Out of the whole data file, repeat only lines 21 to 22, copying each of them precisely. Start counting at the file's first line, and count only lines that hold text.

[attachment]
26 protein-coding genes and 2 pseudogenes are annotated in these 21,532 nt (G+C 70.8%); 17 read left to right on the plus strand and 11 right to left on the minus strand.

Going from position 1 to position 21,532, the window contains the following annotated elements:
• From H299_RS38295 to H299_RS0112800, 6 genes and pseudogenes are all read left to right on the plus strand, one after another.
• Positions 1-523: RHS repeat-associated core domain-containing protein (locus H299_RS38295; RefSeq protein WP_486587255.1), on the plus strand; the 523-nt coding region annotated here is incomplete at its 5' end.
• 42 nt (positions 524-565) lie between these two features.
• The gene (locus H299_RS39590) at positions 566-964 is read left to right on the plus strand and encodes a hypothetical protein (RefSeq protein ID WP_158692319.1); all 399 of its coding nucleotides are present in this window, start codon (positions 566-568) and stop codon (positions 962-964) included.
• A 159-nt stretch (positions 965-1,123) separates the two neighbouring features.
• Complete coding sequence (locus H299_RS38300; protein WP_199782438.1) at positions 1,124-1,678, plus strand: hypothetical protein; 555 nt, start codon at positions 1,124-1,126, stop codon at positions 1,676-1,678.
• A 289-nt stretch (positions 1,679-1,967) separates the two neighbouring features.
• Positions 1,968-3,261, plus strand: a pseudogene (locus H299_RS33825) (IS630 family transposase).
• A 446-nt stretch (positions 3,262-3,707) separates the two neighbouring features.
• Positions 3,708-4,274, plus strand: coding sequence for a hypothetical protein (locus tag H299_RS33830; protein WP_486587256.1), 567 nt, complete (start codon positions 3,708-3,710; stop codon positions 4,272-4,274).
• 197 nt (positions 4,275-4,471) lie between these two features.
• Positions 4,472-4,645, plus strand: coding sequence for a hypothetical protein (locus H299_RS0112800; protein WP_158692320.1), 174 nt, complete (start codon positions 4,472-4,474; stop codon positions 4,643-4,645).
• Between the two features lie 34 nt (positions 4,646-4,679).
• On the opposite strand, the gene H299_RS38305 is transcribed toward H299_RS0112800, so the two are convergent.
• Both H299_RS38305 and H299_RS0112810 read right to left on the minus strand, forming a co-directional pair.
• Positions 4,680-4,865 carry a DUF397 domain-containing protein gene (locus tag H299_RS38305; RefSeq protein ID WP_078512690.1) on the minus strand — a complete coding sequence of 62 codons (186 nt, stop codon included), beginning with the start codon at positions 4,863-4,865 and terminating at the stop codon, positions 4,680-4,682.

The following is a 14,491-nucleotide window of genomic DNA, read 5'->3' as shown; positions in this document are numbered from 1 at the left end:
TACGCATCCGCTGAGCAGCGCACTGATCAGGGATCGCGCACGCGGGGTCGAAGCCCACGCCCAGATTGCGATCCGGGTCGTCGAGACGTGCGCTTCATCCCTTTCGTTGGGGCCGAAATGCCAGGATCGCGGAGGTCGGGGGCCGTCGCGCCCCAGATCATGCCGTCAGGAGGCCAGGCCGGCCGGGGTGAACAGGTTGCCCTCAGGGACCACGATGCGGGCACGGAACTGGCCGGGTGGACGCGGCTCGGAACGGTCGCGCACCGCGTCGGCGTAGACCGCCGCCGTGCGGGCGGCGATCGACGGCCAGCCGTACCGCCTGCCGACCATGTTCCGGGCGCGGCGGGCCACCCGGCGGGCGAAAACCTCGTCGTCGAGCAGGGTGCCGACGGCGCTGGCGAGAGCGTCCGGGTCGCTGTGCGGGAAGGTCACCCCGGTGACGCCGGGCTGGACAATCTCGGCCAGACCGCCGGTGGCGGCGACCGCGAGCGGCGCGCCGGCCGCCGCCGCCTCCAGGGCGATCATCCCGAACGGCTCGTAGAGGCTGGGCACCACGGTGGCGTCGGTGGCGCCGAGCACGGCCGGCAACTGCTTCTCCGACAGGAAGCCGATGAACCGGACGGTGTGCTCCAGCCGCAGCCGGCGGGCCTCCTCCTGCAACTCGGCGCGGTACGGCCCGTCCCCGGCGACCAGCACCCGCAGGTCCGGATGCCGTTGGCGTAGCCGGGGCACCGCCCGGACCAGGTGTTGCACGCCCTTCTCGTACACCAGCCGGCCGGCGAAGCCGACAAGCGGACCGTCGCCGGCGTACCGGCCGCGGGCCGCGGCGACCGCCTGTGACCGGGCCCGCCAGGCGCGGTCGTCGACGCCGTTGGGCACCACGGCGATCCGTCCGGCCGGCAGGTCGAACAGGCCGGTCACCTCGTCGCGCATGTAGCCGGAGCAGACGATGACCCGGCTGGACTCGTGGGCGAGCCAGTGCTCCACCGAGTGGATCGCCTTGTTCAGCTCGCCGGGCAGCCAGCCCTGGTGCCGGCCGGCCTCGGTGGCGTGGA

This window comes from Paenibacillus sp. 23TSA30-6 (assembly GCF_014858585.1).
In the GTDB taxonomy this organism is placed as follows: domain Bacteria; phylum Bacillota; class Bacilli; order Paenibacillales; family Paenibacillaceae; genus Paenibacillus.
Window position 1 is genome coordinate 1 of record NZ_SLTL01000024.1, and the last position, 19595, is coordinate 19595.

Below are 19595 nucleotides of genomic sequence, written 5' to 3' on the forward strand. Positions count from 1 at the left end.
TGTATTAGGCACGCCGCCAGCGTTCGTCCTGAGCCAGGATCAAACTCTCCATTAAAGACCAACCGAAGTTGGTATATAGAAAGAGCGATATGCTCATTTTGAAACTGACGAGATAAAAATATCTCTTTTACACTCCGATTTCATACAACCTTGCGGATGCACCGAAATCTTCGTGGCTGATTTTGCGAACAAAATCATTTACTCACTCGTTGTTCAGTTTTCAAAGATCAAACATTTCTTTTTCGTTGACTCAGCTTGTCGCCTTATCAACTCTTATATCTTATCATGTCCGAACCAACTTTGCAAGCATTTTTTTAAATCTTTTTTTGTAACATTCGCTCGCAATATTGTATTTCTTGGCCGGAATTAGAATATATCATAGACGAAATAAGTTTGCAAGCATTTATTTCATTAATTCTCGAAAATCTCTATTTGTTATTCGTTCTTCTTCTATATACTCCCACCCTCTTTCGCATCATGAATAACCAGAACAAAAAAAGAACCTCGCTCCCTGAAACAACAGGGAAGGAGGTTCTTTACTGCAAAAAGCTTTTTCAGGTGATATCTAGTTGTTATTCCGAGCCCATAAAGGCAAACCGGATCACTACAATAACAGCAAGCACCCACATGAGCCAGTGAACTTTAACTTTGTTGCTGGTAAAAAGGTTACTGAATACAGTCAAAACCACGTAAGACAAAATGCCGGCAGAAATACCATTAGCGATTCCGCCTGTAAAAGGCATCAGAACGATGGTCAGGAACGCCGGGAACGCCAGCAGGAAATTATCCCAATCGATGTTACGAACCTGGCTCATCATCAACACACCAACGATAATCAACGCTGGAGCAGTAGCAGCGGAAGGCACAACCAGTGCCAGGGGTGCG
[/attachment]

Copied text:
This window comes from Paenibacillus sp. 23TSA30-6 (assembly GCF_014858585.1).
In the GTDB taxonomy this organism is placed as follows: domain Bacteria; phylum Bacillota; class Bacilli; order Paenibacillales; family Paenibacillaceae; genus Paenibacillus.